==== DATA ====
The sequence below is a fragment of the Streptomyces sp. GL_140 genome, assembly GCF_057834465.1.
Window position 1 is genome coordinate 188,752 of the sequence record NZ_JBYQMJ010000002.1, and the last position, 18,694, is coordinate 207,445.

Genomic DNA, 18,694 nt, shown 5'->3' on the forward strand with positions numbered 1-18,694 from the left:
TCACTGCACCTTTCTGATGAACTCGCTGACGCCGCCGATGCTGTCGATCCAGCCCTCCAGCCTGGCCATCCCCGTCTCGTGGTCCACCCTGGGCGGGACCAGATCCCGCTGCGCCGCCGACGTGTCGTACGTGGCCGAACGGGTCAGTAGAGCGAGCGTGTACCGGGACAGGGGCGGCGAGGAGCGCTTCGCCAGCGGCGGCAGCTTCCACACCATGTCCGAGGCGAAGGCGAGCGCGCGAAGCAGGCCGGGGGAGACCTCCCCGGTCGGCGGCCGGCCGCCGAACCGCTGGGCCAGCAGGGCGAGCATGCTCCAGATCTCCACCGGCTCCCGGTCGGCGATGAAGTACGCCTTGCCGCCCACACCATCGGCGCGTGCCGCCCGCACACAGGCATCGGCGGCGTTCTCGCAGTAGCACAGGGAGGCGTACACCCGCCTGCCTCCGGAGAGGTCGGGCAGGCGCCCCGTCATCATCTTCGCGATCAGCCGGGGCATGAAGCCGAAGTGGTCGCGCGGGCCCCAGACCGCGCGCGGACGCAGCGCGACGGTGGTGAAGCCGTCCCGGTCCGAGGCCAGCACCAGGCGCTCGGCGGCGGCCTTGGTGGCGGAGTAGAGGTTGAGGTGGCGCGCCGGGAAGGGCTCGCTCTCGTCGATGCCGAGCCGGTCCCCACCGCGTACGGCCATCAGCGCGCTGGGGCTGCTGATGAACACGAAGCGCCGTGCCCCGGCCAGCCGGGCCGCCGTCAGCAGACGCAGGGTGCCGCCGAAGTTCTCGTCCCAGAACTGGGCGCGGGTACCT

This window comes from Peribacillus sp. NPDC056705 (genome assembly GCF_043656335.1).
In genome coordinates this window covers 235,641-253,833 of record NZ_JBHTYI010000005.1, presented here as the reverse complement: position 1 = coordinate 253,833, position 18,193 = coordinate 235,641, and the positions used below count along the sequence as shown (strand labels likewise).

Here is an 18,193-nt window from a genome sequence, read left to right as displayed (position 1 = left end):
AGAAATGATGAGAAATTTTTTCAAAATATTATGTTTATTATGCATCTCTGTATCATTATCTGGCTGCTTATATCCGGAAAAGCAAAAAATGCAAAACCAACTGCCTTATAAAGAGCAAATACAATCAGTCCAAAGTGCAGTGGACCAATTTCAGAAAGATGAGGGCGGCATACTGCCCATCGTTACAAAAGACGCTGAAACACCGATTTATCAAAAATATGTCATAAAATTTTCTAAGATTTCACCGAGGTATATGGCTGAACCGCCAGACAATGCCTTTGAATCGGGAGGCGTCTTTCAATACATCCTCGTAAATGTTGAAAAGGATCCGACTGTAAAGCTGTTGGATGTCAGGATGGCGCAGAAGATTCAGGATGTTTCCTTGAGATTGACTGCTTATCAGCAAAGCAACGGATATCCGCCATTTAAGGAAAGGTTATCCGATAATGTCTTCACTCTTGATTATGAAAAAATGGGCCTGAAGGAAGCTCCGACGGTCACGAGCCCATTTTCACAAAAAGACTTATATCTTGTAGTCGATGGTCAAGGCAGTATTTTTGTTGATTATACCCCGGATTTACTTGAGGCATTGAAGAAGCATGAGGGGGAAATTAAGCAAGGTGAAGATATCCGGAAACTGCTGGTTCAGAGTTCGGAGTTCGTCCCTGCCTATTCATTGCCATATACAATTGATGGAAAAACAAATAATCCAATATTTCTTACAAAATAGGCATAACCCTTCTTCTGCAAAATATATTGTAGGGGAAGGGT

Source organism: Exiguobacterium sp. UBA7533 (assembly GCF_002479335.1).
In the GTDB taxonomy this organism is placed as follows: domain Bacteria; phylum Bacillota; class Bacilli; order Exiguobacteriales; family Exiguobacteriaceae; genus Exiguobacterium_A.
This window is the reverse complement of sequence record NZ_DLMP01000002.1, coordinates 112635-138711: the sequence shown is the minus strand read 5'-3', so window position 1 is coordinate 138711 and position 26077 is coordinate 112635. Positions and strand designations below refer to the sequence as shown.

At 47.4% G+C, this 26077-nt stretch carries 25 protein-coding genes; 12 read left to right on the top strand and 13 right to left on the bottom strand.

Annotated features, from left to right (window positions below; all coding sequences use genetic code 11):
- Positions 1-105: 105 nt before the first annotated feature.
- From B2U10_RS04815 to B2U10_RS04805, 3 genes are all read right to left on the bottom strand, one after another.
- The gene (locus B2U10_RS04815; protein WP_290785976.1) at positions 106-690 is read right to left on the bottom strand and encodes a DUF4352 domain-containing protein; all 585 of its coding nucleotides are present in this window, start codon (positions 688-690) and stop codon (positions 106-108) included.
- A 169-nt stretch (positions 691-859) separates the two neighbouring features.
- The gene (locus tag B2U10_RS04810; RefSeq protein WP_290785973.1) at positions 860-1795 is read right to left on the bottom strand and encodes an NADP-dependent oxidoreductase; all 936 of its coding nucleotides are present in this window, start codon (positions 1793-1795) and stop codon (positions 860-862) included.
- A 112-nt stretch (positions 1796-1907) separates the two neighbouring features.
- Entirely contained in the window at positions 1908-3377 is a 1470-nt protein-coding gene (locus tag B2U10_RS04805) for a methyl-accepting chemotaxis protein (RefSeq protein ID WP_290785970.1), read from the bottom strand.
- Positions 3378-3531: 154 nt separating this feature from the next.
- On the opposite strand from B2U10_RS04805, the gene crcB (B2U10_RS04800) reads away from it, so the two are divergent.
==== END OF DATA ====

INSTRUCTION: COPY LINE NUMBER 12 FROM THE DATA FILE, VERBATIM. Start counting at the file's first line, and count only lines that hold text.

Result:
At 47.4% G+C, this 26077-nt stretch carries 25 protein-coding genes; 12 read left to right on the top strand and 13 right to left on the bottom strand.